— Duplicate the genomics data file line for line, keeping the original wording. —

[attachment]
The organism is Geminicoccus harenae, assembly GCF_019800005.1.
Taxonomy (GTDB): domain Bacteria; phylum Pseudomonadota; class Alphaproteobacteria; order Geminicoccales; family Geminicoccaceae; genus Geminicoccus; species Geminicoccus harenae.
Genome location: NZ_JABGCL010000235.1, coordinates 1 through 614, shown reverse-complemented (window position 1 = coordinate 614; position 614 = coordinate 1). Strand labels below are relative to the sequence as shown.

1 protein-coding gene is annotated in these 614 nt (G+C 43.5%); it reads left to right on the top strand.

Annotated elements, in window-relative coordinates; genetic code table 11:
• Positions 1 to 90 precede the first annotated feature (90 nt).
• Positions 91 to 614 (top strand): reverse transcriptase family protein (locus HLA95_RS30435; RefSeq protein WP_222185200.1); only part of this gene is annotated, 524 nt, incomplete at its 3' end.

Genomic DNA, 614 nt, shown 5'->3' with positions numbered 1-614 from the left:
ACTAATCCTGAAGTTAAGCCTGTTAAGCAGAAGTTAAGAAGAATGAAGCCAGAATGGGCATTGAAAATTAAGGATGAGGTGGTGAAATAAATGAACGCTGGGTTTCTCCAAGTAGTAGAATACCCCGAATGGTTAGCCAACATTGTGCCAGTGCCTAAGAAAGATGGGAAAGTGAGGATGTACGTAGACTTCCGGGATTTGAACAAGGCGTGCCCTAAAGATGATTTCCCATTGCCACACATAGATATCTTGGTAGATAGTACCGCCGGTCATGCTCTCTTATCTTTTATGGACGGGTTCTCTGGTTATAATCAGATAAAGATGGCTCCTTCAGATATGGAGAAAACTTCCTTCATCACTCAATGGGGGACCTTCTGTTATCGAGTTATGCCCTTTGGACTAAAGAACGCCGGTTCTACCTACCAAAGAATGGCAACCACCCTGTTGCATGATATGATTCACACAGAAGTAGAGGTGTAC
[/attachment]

The organism is Geminicoccus harenae, assembly GCF_019800005.1.
Taxonomy (GTDB): domain Bacteria; phylum Pseudomonadota; class Alphaproteobacteria; order Geminicoccales; family Geminicoccaceae; genus Geminicoccus; species Geminicoccus harenae.
Genome location: NZ_JABGCL010000235.1, coordinates 1 through 614, shown reverse-complemented (window position 1 = coordinate 614; position 614 = coordinate 1). Strand labels below are relative to the sequence as shown.

1 protein-coding gene is annotated in these 614 nt (G+C 43.5%); it reads left to right on the top strand.

Annotated elements, in window-relative coordinates; genetic code table 11:
• Positions 1 to 90 precede the first annotated feature (90 nt).
• Positions 91 to 614 (top strand): reverse transcriptase family protein (locus HLA95_RS30435; RefSeq protein WP_222185200.1); only part of this gene is annotated, 524 nt, incomplete at its 3' end.

Genomic DNA, 614 nt, shown 5'->3' with positions numbered 1-614 from the left:
ACTAATCCTGAAGTTAAGCCTGTTAAGCAGAAGTTAAGAAGAATGAAGCCAGAATGGGCATTGAAAATTAAGGATGAGGTGGTGAAATAAATGAACGCTGGGTTTCTCCAAGTAGTAGAATACCCCGAATGGTTAGCCAACATTGTGCCAGTGCCTAAGAAAGATGGGAAAGTGAGGATGTACGTAGACTTCCGGGATTTGAACAAGGCGTGCCCTAAAGATGATTTCCCATTGCCACACATAGATATCTTGGTAGATAGTACCGCCGGTCATGCTCTCTTATCTTTTATGGACGGGTTCTCTGGTTATAATCAGATAAAGATGGCTCCTTCAGATATGGAGAAAACTTCCTTCATCACTCAATGGGGGACCTTCTGTTATCGAGTTATGCCCTTTGGACTAAAGAACGCCGGTTCTACCTACCAAAGAATGGCAACCACCCTGTTGCATGATATGATTCACACAGAAGTAGAGGTGTAC